So did La Tech do the right thing?  I think so.  It is better, in my opinion, for an athletic department to take their time and make the right decision, than make a poor one which would put them in the red.  La Tech’s most famous alumni Karl Malone, a former NBA superstar, was not happy.  Mr. Malone took to twitter and lambasted the school and its athletic department for not landing in a bowl game.  I can understand Malone’s anger as those who are punished by this are the student-athletes who earned the chance to a bowl game, but are now not going anywhere.  Malone suggested that not going to a bowl game is “exactly what is wrong with our university”.

I disagree Mr. Malone.  The athletic department was weighing their options carefully.  Is it a disappointment? Yes it is, but it does not hint at a bigger systematic issue with the university and the athletic department.

Is the $60 million fine too step for Penn State?

August 29, 2012

Amongst the many penalties passed along to Penn State for their lack of institutional control of a series of unfortunate and disturbing incidents at their university, the NCAA hit the athletic department with a $60 million fine.  This comes not just because of the sexual abuse of minors by former assistant coach Jerry Sandusky, but in the subsequent lack of action and failure to report these issues by many in athletics and the university.  Today 29 prior faculty senate chair signed a document noting that the penalty was unfair to the the athletic department and the university, and that it was putting Penn St. in a bad financial situation.  While it is true that this penalty, plus all the potential civil suits which are on their way are potentially going to hit the university for a lot of money.  In the document the faculty group notes:

“The shock of the crimes that occurred here clearly underlines the need for greater vigilance and stronger policies. However, the sweeping and unsupported generalizations by the Freeh Group … and the NCAA do not provide a satisfactory basis for productive change,”

I can understand their unhappiness that Penn State’s reputation and finances are taking a hit on the academic side of things for issues that they view as being in the realm of athletics.  The problem is that the lack of institutional control meant that not only was athletics not doing anything about these incidents, but that those in the administration who should have been overseeing some of these issues also failed in their jobs.  If you look at the organizational structure of almost any athletic department, you will find that coaches are below the athletic director, and that the athletic director is usually below the chancellor/president and/or the Board of Trustees.  In this case, while the faculty can be unhappy and blast the NCAA for potentially harming academics, it is not the case that the administrative side of the university was entire without fault.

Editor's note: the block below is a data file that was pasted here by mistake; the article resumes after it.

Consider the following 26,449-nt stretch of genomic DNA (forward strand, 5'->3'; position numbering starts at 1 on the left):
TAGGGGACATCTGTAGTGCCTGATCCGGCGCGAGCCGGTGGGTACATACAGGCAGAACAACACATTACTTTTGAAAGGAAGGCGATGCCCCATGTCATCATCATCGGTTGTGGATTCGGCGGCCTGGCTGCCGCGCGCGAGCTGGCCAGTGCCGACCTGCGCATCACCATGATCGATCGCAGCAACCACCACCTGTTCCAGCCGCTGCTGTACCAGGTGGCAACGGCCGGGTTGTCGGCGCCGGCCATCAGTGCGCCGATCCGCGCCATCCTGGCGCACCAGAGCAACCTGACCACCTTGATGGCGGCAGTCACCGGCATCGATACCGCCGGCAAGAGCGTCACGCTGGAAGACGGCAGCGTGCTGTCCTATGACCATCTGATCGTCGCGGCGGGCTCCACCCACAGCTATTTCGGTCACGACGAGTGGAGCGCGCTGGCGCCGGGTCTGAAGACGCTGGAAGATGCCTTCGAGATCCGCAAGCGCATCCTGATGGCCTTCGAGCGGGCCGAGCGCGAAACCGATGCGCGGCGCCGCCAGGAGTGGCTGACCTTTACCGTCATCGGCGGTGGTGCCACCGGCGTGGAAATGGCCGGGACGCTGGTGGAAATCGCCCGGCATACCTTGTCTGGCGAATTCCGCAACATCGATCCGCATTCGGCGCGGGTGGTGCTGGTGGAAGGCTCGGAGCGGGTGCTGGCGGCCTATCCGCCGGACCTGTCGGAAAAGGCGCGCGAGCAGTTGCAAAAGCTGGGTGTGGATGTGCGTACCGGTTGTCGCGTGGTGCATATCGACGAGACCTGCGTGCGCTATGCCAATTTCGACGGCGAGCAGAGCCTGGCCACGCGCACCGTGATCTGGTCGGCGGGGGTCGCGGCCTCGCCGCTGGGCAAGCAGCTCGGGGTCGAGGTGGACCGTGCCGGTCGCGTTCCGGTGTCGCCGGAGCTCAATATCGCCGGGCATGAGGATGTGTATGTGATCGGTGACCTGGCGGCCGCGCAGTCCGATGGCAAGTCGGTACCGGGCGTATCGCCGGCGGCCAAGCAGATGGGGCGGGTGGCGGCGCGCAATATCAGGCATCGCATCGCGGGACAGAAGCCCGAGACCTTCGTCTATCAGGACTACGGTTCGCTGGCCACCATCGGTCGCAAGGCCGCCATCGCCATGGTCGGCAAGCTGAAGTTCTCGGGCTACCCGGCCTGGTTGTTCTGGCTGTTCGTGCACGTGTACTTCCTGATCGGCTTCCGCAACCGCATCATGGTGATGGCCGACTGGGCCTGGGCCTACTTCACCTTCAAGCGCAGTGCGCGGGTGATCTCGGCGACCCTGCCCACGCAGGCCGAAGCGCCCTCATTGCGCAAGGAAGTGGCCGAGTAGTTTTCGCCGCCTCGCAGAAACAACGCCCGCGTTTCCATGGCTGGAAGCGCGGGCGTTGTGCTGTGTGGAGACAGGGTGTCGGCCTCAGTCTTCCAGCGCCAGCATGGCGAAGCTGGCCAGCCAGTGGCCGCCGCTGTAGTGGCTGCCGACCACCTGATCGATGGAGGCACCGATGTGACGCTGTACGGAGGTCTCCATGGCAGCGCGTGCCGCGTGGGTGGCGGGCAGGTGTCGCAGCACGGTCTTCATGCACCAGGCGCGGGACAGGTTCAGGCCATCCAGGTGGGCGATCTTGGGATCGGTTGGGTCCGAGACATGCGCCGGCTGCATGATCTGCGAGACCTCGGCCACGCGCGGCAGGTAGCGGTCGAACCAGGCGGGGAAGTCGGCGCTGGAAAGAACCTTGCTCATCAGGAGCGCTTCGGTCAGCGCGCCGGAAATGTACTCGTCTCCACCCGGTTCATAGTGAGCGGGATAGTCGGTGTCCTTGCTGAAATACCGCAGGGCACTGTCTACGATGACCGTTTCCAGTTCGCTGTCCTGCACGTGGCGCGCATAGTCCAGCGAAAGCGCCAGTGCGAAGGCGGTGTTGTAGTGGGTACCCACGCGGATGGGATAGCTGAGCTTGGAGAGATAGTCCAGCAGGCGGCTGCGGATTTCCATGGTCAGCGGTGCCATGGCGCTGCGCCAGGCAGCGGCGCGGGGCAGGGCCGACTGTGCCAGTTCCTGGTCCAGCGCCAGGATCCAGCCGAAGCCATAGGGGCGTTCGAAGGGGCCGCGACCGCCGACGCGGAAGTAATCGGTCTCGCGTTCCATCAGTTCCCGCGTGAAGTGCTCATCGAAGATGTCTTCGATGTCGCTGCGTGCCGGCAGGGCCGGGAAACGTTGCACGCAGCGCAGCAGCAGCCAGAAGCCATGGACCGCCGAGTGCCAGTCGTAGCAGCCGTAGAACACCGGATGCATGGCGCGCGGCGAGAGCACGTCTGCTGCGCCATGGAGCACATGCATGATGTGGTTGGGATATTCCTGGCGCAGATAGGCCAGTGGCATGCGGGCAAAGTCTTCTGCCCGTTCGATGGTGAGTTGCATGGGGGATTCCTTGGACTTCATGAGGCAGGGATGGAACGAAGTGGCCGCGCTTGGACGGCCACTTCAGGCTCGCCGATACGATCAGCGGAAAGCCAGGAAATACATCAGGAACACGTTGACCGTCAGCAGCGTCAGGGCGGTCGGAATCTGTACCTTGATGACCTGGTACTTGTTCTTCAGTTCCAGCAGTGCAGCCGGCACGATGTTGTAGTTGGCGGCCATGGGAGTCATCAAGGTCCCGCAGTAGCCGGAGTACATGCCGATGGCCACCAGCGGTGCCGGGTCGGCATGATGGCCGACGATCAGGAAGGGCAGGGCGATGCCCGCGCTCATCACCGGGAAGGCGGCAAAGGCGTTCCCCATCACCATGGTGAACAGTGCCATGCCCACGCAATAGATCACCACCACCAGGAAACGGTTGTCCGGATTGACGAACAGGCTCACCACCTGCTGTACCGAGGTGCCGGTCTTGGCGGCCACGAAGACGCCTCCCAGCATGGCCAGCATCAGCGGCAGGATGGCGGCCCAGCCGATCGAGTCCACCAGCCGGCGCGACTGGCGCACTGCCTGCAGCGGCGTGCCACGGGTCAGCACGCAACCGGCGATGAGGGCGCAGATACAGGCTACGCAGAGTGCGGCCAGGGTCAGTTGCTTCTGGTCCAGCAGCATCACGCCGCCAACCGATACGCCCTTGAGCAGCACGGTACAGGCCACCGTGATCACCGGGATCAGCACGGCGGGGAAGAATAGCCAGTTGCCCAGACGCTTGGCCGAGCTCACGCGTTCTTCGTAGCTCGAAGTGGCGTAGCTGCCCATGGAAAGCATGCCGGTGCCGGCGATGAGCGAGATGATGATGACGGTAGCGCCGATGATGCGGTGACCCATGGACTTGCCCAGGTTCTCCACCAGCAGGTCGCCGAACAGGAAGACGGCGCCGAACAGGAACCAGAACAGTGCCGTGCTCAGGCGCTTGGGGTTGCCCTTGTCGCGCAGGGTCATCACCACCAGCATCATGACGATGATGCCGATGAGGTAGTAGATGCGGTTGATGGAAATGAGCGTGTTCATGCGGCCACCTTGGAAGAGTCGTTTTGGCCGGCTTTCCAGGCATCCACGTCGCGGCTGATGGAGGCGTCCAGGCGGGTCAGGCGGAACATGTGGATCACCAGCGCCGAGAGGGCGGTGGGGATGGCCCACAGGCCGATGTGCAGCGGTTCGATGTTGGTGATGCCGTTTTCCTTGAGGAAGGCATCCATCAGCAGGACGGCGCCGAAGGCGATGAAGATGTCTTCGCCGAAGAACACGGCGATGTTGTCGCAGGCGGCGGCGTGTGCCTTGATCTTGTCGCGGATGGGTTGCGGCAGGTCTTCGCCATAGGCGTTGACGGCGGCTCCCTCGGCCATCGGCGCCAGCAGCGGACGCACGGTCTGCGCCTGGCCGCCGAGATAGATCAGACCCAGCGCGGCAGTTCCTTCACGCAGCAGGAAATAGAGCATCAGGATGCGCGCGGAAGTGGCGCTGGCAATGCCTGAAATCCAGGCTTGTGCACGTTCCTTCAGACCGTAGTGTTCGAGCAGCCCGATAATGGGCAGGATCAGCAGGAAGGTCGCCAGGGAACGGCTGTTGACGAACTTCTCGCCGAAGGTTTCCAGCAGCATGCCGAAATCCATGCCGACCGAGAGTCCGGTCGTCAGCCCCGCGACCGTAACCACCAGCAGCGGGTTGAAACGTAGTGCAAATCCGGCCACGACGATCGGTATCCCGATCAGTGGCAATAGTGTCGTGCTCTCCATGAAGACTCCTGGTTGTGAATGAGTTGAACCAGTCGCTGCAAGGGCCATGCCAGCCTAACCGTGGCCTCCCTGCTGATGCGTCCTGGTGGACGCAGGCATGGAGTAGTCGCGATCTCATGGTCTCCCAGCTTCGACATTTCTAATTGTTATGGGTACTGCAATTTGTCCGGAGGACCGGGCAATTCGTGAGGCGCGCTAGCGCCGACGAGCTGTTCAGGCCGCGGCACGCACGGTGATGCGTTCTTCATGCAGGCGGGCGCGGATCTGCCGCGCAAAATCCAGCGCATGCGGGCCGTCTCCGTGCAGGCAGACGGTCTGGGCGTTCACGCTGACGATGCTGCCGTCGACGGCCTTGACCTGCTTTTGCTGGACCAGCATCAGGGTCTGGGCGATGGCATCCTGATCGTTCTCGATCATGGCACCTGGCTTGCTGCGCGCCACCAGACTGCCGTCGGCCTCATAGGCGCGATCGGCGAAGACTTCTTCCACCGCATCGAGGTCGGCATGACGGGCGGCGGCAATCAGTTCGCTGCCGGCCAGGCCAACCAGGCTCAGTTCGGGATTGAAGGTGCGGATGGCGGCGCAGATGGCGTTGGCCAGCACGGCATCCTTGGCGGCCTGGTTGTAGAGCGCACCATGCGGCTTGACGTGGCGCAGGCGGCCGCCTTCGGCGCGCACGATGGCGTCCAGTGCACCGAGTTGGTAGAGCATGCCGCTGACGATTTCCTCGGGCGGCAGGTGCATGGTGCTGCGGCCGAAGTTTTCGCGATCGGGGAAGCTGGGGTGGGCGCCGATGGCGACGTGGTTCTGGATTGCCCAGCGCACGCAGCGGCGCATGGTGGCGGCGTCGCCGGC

This seems to be another great argument in the favor of removing athletics from a university.  If athletics can have such power that they can cause such damage to a school because of the action of a few individuals in power, are universities taking a financial risk by giving so much power to sport organizations?  I am a big fan of college athletics, but it would seem that there is need to reconsider the powers given to athletic departments, and whether these departments should be able to influence others in the university community so easily.  The faculty group that signed this letter should give thought to more of  the reasons as to why Penn St. got into such dire straits in the first place.

Where are the fans going in Minnesota?

August 16, 2012

The University of Minnesota once shared the Metrodome with the Minnesota Vikings of the National Football League (NFL).  As the stadium fell into disrepair, the University decided on a new stadium plan for their college football team, which lead the construction of TCF Bank Stadium, where the Golden Gophers now play their home games.  The stadium has just under 51,000 capacity, and was touted as a more friendly environment to watch college football than the Metrodome.

A new article in the Star Tribune notes that student season ticket sales for Minnesota football games have been on the decline.  In the first year in the stadium they were at 10,000 student ticket sales.  Year two was less than 8,000, year three was less than 6,000, and as it stands as of this moment, there is around 2,000 student season tickets which have been sold for games this year.  This drop has been very drastic, and people are starting to wonder what is going on.  Well team quality has not helped, as the Golden Gophers have been rather inept on the field in the past few years, and many are saying that this is driving people away.